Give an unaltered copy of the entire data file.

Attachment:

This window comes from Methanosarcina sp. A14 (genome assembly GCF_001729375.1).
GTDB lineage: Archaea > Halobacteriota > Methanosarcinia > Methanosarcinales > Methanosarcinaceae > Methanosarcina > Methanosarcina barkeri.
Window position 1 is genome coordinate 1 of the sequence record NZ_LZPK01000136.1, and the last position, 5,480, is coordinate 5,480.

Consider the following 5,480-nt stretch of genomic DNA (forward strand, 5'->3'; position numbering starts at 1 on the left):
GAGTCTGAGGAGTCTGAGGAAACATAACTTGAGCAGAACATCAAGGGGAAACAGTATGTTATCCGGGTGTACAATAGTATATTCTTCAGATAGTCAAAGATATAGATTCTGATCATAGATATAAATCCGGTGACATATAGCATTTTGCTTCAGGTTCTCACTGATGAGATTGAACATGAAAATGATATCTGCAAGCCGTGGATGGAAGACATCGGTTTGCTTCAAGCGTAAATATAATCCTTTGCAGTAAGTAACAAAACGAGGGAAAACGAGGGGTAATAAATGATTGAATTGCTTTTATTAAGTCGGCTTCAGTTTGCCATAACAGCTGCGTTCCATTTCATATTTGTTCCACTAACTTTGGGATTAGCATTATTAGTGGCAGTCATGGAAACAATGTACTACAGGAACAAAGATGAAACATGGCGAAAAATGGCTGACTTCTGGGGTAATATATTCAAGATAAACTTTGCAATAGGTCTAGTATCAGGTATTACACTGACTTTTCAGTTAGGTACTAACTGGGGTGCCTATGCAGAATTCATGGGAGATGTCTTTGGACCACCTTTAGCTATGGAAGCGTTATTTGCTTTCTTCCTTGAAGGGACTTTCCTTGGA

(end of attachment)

This window comes from Methanosarcina sp. A14 (genome assembly GCF_001729375.1).
GTDB lineage: Archaea > Halobacteriota > Methanosarcinia > Methanosarcinales > Methanosarcinaceae > Methanosarcina > Methanosarcina barkeri.
Window position 1 is genome coordinate 1 of the sequence record NZ_LZPK01000136.1, and the last position, 5,480, is coordinate 5,480.

Consider the following 5,480-nt stretch of genomic DNA (forward strand, 5'->3'; position numbering starts at 1 on the left):
GAGTCTGAGGAGTCTGAGGAAACATAACTTGAGCAGAACATCAAGGGGAAACAGTATGTTATCCGGGTGTACAATAGTATATTCTTCAGATAGTCAAAGATATAGATTCTGATCATAGATATAAATCCGGTGACATATAGCATTTTGCTTCAGGTTCTCACTGATGAGATTGAACATGAAAATGATATCTGCAAGCCGTGGATGGAAGACATCGGTTTGCTTCAAGCGTAAATATAATCCTTTGCAGTAAGTAACAAAACGAGGGAAAACGAGGGGTAATAAATGATTGAATTGCTTTTATTAAGTCGGCTTCAGTTTGCCATAACAGCTGCGTTCCATTTCATATTTGTTCCACTAACTTTGGGATTAGCATTATTAGTGGCAGTCATGGAAACAATGTACTACAGGAACAAAGATGAAACATGGCGAAAAATGGCTGACTTCTGGGGTAATATATTCAAGATAAACTTTGCAATAGGTCTAGTATCAGGTATTACACTGACTTTTCAGTTAGGTACTAACTGGGGTGCCTATGCAGAATTCATGGGAGATGTCTTTGGACCACCTTTAGCTATGGAAGCGTTATTTGCTTTCTTCCTTGAAGGGACTTTCCTTGGA